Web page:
Ryan Bell learned more than he expected in the first year that he gave up alcohol.
In November of 2013 I read a story by David Sedaris that made me think about my own drinking. In the story his sister continuously brought home men that had the similar whisky and cigarette smell of their father. They rode motorcycles, drank beer and left as noisily and drunkenly as they had arrived. I couldn’t help thinking of the booze leaking out of my body and being absorbed by my daughter, my memory of my own father’s smell and, of course, my own love of and lack of control in regards to alcohol.
That short story was my tipping point and here are 7 realizations I’d like to share about my first year of sobriety:
1. It’s a Relationship
Alcohol can become a more important connection than any other friendship. When I began thinking of alcohol as a human relationship I realized that this long-ass friendship was unhealthy and screwing me over. Simply put, alcohol was too important to me.
2. There is NO Substitute
Coffee, cigarettes, pedicures, candy, movies, vaporizer pens, marijuana, Faberge eggs… NOTHING is going to work. If you love a certain drug then you’re not going to be able to simply replace it. I tried with coffee and I just ended up having to do that balancing act of keeping the right dosage of caffeine in my body and trying not to poop my pants in grocery stores. Sorry Shop ‘n Save.
3. You’re a Hobbyist
If you don’t think alcohol is a hobby then try quitting for a while. Life’s gonna get boring real quick there bro. You absolutely must find other outlets. Think about how many hours per week or glasses per week you drink and then think about how much it slows you down. It’s much more deeply embedded in the fabric and patterns of your life than you recognize. Damn you, Jim Beam tattoo.
4. The Myth of Moderation
I’d tell you how much I used to drink but I figure that you can make a good estimate here and I don’t want my mom to scold me. (Hey mom, I’m writing fiction. Cool, huh?). MODERATION IS IMPOSSIBLE FOR ME. If I had moderation I would need to have all of the moderation in the world and then I’d shoot moderation into my veins while drinking a moderation cocktail and putting 19 moderation suppositories into my anus as I sat in my golden moderation castle on Rodeo Drive.
5. It’s SOOOOOO damn hard.
6. You’re Gonna Lie to Yourself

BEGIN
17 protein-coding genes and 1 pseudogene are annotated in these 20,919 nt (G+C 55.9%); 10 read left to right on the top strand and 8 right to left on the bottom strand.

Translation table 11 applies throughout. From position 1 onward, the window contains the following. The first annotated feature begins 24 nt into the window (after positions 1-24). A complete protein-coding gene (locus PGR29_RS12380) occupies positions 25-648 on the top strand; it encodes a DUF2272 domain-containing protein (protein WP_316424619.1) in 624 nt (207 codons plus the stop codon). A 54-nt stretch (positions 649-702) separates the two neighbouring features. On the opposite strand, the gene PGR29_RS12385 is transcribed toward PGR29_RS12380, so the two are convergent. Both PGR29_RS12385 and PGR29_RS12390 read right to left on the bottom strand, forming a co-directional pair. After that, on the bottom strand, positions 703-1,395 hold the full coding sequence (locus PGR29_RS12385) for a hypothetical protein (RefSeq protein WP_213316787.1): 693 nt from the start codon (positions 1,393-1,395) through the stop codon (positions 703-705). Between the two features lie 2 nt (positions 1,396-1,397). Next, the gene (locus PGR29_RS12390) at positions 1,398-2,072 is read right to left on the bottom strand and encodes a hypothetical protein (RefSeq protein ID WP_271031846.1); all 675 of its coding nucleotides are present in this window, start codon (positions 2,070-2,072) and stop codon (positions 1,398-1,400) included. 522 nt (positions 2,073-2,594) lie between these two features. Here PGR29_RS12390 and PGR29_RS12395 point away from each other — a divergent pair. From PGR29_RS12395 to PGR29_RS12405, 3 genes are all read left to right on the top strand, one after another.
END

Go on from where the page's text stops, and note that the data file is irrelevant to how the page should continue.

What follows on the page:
There’s this facade of control that pops up like some midget ninja who pops up in the night and says things like: “Yeah… it’s no problem.” “Just a nip.” “Just a sip.” “One glass of wine on a special night.” “That hooker was dead when you got there.” “No big whoop.” “You got this bro.” “You’re not addicted to crack.” Damn you, Midget Ninja, you’re a sneaky little bastard.The year before I quit I had slowed down substantially. In fact, I probably only drank 2 or 3 days out of the month and I’d go for friggin 3 months with no alcohol. No big deal.
BUUUUUUUUUUT… wait just a minute.When I did drink I’d get blackout-fall-down-sorority-girl drunk. People noticed I wasn’t drinking as often but man, I sure made up for it when I did.
Drinks are like damn Lay’s potato chips for me. “Can’t have just one, can ya?” You are damn skippy I can’t have just one.
7. Your Friends are Waiting… Waiting… Waiting…
I bartended for 17 of my 23 collegiate years (rough estimate) so my friends are boozers with cinder block livers. I was able to put them off and give them excuses for a while but eventually I had to tell them that I wasn’t drinking. After a few months they stopped offering and sparkling water started showing up at parties.
I have to tell you, dear reader, that this may have been the hardest thing I’ve ever written. Sobriety is difficult but public sobriety is just plain painful. If you’ve had a hard time there is help out there. In fact, feel free to join a sober artist community that I created on Facebook called Zero Moderation or start sending work to our Submissions page. In truth, I’ve learned much more than this and I’m happier now than I’ve ever been. Give yourself a goal and then after you get to that goal give yourself another one. Mine’s another year… and next year it will be the same.
Photo: Tom Godber/Flickr
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